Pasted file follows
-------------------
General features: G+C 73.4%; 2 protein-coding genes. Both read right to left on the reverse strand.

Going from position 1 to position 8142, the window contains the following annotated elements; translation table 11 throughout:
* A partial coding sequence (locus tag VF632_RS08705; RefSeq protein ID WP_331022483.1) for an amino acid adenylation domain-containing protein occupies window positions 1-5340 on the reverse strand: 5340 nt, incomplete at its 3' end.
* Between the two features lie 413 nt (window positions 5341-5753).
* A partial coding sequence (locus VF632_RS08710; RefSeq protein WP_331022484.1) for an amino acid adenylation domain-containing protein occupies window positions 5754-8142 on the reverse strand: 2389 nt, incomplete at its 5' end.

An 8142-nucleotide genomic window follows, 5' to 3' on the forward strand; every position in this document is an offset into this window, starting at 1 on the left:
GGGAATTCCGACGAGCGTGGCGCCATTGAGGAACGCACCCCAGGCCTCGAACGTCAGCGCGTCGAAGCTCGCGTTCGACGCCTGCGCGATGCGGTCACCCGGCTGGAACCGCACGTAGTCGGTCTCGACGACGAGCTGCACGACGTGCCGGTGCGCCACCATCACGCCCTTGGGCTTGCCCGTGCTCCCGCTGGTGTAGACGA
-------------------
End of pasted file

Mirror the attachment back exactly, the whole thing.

General features: G+C 73.4%; 2 protein-coding genes. Both read right to left on the reverse strand.

Going from position 1 to position 8142, the window contains the following annotated elements; translation table 11 throughout:
* A partial coding sequence (locus tag VF632_RS08705; RefSeq protein ID WP_331022483.1) for an amino acid adenylation domain-containing protein occupies window positions 1-5340 on the reverse strand: 5340 nt, incomplete at its 3' end.
* Between the two features lie 413 nt (window positions 5341-5753).
* A partial coding sequence (locus VF632_RS08710; RefSeq protein WP_331022484.1) for an amino acid adenylation domain-containing protein occupies window positions 5754-8142 on the reverse strand: 2389 nt, incomplete at its 5' end.

An 8142-nucleotide genomic window follows, 5' to 3' on the forward strand; every position in this document is an offset into this window, starting at 1 on the left:
GGGAATTCCGACGAGCGTGGCGCCATTGAGGAACGCACCCCAGGCCTCGAACGTCAGCGCGTCGAAGCTCGCGTTCGACGCCTGCGCGATGCGGTCACCCGGCTGGAACCGCACGTAGTCGGTCTCGACGACGAGCTGCACGACGTGCCGGTGCGCCACCATCACGCCCTTGGGCTTGCCCGTGCTCCCGCTGGTGTAGACGA